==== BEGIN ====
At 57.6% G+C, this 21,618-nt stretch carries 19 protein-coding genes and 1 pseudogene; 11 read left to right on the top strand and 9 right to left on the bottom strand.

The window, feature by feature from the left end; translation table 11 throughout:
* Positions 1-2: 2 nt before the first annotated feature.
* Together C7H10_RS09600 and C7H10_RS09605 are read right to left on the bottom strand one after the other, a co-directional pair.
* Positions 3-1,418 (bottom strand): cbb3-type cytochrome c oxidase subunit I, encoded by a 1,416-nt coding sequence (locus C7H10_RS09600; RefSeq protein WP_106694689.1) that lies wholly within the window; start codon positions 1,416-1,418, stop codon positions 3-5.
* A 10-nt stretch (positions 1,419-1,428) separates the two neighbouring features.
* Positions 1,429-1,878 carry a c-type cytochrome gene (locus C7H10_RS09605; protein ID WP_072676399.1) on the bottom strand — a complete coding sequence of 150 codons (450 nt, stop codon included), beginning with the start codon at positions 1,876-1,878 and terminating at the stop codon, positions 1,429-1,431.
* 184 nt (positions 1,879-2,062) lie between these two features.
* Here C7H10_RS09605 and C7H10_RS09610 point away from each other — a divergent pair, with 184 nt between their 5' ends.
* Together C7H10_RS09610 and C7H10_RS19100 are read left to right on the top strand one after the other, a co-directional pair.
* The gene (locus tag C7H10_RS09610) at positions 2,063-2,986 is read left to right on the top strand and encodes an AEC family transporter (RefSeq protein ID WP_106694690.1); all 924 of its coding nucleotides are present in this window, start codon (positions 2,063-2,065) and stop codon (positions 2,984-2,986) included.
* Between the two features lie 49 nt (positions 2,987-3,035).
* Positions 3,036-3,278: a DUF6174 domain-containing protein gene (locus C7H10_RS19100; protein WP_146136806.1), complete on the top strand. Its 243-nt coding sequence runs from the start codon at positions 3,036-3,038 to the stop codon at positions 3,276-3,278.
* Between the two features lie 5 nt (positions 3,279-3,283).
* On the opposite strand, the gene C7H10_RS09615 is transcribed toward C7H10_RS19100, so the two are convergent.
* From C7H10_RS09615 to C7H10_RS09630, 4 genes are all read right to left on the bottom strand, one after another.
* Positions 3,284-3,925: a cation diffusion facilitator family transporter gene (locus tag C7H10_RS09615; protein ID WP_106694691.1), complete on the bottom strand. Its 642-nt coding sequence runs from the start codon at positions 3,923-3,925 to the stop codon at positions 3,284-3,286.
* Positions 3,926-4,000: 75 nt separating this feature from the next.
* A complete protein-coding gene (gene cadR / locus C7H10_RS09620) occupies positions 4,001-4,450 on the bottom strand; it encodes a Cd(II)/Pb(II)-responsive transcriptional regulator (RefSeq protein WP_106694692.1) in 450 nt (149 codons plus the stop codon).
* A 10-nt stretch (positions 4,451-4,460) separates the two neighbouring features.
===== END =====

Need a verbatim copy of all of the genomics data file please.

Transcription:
At 57.6% G+C, this 21,618-nt stretch carries 19 protein-coding genes and 1 pseudogene; 11 read left to right on the top strand and 9 right to left on the bottom strand.

The window, feature by feature from the left end; translation table 11 throughout:
* Positions 1-2: 2 nt before the first annotated feature.
* Together C7H10_RS09600 and C7H10_RS09605 are read right to left on the bottom strand one after the other, a co-directional pair.
* Positions 3-1,418 (bottom strand): cbb3-type cytochrome c oxidase subunit I, encoded by a 1,416-nt coding sequence (locus C7H10_RS09600; RefSeq protein WP_106694689.1) that lies wholly within the window; start codon positions 1,416-1,418, stop codon positions 3-5.
* A 10-nt stretch (positions 1,419-1,428) separates the two neighbouring features.
* Positions 1,429-1,878 carry a c-type cytochrome gene (locus C7H10_RS09605; protein ID WP_072676399.1) on the bottom strand — a complete coding sequence of 150 codons (450 nt, stop codon included), beginning with the start codon at positions 1,876-1,878 and terminating at the stop codon, positions 1,429-1,431.
* 184 nt (positions 1,879-2,062) lie between these two features.
* Here C7H10_RS09605 and C7H10_RS09610 point away from each other — a divergent pair, with 184 nt between their 5' ends.
* Together C7H10_RS09610 and C7H10_RS19100 are read left to right on the top strand one after the other, a co-directional pair.
* The gene (locus tag C7H10_RS09610) at positions 2,063-2,986 is read left to right on the top strand and encodes an AEC family transporter (RefSeq protein ID WP_106694690.1); all 924 of its coding nucleotides are present in this window, start codon (positions 2,063-2,065) and stop codon (positions 2,984-2,986) included.
* Between the two features lie 49 nt (positions 2,987-3,035).
* Positions 3,036-3,278: a DUF6174 domain-containing protein gene (locus C7H10_RS19100; protein WP_146136806.1), complete on the top strand. Its 243-nt coding sequence runs from the start codon at positions 3,036-3,038 to the stop codon at positions 3,276-3,278.
* Between the two features lie 5 nt (positions 3,279-3,283).
* On the opposite strand, the gene C7H10_RS09615 is transcribed toward C7H10_RS19100, so the two are convergent.
* From C7H10_RS09615 to C7H10_RS09630, 4 genes are all read right to left on the bottom strand, one after another.
* Positions 3,284-3,925: a cation diffusion facilitator family transporter gene (locus tag C7H10_RS09615; protein ID WP_106694691.1), complete on the bottom strand. Its 642-nt coding sequence runs from the start codon at positions 3,923-3,925 to the stop codon at positions 3,284-3,286.
* Positions 3,926-4,000: 75 nt separating this feature from the next.
* A complete protein-coding gene (gene cadR / locus C7H10_RS09620) occupies positions 4,001-4,450 on the bottom strand; it encodes a Cd(II)/Pb(II)-responsive transcriptional regulator (RefSeq protein WP_106694692.1) in 450 nt (149 codons plus the stop codon).
* A 10-nt stretch (positions 4,451-4,460) separates the two neighbouring features.